Well, in some cases, it wasn't hard. His cover of God Only Knows certainly isn't going on there, neither would most of Never Let Me Down (but I'm not too opposed to it), and I had a rule of no Tin Machine (but i would have put You Belong In Rock N Roll on there in a heartbeat). But still, he's got, what, 25 albums? Yes, i've said it before, but every time i listen to Bowie, I wish he had finished the inevitable trilogy of the early 00's.

Anyways, here are the next top 5 Bowie songs, to constitute a top 10, I imagine.

1. Red Sails (from Lodger)

The "Berlin" Trilogy (only Heroes was made in Berlin, natch) is noted for it's ground breaking, genre bending oddities. But what is truly the most fun about a lot of the trilogy is just how darn Goofy it can be! Lodger hold the most ridiculousness, and while some of it can be grating (Yassassin, I'm looking at youuuu), Red Sails proves that he can stretch his pleated pants over odd and catchy, and still retain a bit of the ground breakingness that permeated Low and Heroes. Granted, Lodger wasn't as Neumusik night and day, but Lodger has a different motive, that being a certain travel. The idea of travel suits Bowie well, being such a "chameleon" and all, and a lot of the songs have a gait to them. Move On sounds like it's on a train, Look Back In Anger sounds like a hard run, and Yassassin sounds like a jazz-handed sprint. Red Sails is a montage of sleek jets throughout time, and speed of sounds to the hinterland on a hoverboat dressed like Pierrot.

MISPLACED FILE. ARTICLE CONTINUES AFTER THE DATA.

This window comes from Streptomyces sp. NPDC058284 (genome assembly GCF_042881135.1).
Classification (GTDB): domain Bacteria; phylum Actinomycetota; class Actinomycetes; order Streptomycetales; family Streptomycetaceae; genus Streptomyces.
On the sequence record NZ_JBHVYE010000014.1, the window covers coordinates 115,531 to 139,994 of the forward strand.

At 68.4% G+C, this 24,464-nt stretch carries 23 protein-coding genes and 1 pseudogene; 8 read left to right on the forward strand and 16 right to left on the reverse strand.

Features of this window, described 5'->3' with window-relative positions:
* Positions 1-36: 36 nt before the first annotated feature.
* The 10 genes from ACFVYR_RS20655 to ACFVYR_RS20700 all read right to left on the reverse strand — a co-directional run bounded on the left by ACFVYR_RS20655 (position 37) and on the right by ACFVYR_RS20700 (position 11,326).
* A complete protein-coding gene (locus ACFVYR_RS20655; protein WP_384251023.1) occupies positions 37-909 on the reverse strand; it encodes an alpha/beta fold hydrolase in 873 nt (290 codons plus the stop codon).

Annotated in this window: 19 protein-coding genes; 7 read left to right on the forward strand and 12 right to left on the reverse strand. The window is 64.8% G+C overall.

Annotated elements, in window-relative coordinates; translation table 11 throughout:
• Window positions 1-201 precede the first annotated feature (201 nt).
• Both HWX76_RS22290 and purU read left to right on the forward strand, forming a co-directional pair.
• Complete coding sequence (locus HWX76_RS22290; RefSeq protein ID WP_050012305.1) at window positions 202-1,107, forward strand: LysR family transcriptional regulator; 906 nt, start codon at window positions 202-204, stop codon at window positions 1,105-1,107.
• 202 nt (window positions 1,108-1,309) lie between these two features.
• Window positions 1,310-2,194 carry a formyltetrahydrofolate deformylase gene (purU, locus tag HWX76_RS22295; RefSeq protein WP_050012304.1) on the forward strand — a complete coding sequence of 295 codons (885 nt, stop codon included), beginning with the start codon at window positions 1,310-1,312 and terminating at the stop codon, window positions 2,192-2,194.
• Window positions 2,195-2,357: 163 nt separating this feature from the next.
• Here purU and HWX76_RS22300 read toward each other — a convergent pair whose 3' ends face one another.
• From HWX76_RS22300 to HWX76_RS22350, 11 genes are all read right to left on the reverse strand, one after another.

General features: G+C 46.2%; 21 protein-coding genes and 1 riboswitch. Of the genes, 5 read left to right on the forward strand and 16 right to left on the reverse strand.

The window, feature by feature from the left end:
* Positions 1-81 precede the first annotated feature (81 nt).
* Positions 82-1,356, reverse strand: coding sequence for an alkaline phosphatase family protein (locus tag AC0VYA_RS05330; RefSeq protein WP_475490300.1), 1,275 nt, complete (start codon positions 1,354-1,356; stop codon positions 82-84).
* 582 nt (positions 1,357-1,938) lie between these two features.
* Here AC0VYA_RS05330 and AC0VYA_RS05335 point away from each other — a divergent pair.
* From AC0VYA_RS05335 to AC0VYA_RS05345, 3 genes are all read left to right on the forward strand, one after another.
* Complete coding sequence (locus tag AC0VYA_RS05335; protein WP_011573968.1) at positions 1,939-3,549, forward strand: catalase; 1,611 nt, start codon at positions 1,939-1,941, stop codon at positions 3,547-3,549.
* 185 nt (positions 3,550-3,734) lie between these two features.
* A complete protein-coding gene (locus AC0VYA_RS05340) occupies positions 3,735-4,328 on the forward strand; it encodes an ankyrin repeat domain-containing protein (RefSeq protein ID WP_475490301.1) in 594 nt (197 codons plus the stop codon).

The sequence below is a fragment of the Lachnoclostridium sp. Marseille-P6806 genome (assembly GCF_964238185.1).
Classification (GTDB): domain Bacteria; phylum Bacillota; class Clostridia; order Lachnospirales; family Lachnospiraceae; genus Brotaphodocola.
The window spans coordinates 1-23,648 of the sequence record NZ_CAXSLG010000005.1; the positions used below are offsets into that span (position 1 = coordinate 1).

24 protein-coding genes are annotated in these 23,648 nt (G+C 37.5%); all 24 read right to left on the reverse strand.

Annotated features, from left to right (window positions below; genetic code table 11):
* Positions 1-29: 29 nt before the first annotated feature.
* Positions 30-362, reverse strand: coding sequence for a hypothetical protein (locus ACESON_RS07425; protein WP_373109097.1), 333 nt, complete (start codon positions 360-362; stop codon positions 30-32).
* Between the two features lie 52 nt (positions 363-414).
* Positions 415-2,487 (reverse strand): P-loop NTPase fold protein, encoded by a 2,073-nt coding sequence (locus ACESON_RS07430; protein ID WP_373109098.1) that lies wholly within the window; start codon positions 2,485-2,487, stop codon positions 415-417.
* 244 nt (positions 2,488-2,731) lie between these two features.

2. Memory of A Free Festival Parts One and Two, a single from Space Oddity.